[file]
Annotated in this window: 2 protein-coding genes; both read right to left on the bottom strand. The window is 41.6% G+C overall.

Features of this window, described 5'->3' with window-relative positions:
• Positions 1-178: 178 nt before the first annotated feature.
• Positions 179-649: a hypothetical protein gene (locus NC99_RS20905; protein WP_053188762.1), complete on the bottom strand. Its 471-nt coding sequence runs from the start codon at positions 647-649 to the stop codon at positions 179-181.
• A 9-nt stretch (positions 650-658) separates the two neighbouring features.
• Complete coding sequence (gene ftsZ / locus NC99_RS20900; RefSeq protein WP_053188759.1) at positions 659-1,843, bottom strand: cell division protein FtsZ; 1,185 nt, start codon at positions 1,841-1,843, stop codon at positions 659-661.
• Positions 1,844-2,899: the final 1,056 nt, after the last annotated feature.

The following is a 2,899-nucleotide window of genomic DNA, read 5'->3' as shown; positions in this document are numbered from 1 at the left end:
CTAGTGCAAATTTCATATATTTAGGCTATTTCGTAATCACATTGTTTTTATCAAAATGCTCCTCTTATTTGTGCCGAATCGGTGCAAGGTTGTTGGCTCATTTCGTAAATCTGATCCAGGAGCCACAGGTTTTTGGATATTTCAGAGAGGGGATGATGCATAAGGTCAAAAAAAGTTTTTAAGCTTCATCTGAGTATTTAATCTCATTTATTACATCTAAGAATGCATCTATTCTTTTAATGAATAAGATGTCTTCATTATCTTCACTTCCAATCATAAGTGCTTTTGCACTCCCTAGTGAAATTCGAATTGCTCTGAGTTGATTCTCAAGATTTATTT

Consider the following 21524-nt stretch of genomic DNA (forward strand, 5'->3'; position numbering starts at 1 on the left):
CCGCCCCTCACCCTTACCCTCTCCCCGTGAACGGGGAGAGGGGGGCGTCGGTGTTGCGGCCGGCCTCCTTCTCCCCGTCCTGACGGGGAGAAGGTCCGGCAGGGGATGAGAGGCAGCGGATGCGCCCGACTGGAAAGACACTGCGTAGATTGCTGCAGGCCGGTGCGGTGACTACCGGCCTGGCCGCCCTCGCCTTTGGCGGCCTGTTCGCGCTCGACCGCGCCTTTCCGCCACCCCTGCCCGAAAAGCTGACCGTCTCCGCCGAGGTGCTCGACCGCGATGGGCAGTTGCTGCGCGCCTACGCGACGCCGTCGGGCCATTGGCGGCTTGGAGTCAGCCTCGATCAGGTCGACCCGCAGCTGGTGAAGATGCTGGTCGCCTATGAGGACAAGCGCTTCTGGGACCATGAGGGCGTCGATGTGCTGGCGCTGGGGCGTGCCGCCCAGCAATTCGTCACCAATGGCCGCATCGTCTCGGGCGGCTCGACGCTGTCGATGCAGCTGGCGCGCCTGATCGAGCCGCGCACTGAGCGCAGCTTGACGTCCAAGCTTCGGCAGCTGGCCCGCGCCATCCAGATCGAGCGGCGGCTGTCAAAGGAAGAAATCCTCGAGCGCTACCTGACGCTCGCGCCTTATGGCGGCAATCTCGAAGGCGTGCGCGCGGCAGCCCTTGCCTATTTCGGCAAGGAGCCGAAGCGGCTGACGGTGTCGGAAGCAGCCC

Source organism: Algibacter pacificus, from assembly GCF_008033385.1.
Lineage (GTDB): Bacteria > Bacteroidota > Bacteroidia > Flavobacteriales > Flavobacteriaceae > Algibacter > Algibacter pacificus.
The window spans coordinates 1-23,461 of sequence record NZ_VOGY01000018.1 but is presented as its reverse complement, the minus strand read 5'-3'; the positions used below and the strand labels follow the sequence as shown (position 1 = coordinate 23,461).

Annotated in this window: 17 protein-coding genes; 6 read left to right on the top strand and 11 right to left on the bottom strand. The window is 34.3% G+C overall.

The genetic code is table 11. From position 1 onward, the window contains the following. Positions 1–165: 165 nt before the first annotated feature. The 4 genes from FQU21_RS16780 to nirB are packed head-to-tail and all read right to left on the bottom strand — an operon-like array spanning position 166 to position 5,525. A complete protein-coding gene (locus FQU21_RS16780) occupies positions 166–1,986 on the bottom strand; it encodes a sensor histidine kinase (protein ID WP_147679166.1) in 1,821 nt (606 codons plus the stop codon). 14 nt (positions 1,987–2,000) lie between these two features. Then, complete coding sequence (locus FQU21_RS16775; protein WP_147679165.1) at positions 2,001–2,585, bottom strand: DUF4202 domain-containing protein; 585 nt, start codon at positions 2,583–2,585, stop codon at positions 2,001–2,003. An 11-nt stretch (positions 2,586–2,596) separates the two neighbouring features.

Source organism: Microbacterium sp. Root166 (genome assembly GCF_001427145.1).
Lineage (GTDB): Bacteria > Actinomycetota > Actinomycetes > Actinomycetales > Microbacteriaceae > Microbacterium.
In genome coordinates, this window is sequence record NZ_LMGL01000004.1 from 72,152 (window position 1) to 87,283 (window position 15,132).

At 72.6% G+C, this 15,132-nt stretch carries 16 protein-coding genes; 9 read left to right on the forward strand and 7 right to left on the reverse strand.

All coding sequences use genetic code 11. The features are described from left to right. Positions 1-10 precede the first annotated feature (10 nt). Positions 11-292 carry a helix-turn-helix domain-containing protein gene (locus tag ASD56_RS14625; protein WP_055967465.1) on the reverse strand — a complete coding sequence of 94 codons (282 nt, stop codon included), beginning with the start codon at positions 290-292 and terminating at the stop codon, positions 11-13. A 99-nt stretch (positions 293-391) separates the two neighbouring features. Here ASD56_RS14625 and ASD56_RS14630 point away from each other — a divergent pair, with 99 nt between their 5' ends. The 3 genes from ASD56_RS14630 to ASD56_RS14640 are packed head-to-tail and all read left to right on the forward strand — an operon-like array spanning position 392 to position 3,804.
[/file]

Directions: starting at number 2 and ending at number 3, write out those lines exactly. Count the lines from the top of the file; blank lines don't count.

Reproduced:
Features of this window, described 5'->3' with window-relative positions:
• Positions 1-178: 178 nt before the first annotated feature.